In recent decades, however, elites in advanced economies are less and less dependent on profits from productive labor. They rely increasingly on unearned income from financial manipulation by circulating paper claims on the future in the form of debt-creation. This form of wealth accumulation has meant that the majority of populations in fully industrialized countries are now caught in a debt trap that fundamentally affects how they make a living.

This is only a partial truth. Trading profits of the sort that Andrew Ross alluded to above (“circulating paper claims”) are essentially a wash—one trader’s gain is another’s loss. But there’s much more to the story. The claims are claims on incomes earned in production.

There’s no denying that the financial sector has grown enormously in size and importance over the last few decades. But that doesn’t mean that production and productive labor have disappeared from view. A few numbers to make this point. In the second quarter of 2013, U.S. GDP—the total value of goods and services produced domestically—was $16.7 trillion. Of that, $8.3 trillion—half the total—was produced by nonfinancial corporations. Just over half of that, $4.7 trillion, went to pay employees. These same nonfinancial corporations “earned” $1.2 trillion in profits, after paying salaries and other expenses. Financial corporations, though huge, contributed only about 15% as much as their nonfinancial counterparts to GDP. (See table 1.14 here—alas, no direct link is possible.)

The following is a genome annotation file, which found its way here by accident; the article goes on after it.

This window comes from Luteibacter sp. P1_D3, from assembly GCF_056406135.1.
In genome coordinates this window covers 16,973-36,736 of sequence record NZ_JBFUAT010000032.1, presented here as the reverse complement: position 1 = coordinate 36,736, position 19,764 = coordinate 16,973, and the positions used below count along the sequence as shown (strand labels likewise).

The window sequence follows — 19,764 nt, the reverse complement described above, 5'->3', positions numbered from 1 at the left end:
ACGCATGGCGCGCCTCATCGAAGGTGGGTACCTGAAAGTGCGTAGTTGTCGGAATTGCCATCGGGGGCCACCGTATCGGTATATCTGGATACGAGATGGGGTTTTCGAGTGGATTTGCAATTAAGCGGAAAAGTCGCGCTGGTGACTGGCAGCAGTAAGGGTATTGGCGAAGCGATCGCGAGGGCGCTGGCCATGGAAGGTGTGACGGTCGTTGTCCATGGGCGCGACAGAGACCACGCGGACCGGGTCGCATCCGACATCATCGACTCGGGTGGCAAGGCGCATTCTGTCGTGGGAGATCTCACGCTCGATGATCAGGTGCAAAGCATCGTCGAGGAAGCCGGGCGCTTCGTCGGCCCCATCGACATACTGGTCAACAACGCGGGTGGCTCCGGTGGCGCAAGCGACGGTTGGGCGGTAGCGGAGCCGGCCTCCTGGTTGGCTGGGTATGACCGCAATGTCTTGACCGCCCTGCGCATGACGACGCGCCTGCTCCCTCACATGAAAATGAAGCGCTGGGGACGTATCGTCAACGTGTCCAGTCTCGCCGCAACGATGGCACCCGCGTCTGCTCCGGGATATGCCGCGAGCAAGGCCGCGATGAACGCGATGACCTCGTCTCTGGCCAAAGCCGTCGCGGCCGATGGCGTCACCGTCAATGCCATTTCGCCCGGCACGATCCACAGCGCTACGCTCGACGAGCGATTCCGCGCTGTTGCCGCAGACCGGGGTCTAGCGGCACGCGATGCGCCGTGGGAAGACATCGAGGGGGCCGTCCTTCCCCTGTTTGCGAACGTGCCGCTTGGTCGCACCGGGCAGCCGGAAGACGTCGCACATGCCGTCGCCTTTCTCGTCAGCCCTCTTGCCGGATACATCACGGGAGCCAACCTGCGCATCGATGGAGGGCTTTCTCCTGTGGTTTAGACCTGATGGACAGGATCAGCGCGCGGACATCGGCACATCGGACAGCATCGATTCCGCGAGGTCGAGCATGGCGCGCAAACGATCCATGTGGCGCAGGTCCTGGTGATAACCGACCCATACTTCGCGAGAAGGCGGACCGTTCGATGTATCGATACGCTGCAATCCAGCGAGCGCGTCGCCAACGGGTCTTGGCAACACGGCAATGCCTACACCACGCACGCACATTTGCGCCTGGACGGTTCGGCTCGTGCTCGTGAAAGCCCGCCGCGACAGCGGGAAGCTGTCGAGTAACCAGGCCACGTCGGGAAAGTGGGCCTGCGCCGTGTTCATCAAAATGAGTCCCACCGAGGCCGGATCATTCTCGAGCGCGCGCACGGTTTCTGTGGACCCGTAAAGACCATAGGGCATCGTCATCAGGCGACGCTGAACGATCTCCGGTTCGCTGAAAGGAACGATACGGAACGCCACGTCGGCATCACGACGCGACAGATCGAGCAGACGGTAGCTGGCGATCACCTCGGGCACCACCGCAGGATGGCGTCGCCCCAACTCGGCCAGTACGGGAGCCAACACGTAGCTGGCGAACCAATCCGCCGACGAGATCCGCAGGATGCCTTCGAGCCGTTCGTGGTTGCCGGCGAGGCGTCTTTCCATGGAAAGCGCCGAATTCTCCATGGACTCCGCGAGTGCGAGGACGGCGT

Of course, finance is very big—I’m not trying to deny that. But where does its money come from? A lot of it from income earned in production. Firms and their employees pay interest and fees to their bankers. (In the second quarter of this year, nonfinancial corporations paid out a net of $304 billion in interest to creditors, and households another $244 billion.) And nonfinancial corporations have been shoveling out huge quantities of cash to their shareholders, some of whom are individuals, but many of whom are financial institutions. Combine traditional dividends with other means like share buybacks and takeovers (both of which involve corporate resources going to buy up outstanding stock), and there’s been a massive transfer of cash from corporate treasuries to shareholders—an average of $867 billion a year since 2011.

The conclusion to draw from that blizzard of numbers is that finance gets most of its money from corporations and workers engaged in the real world of production. Appearances to the contrary, financiers aren’t creating the stuff ex nihilo. The financial and the real are intimately connected to each other. So if you want to talk about debt, you shouldn’t stop there—you need to start talking about debt for what, serviced by income from where.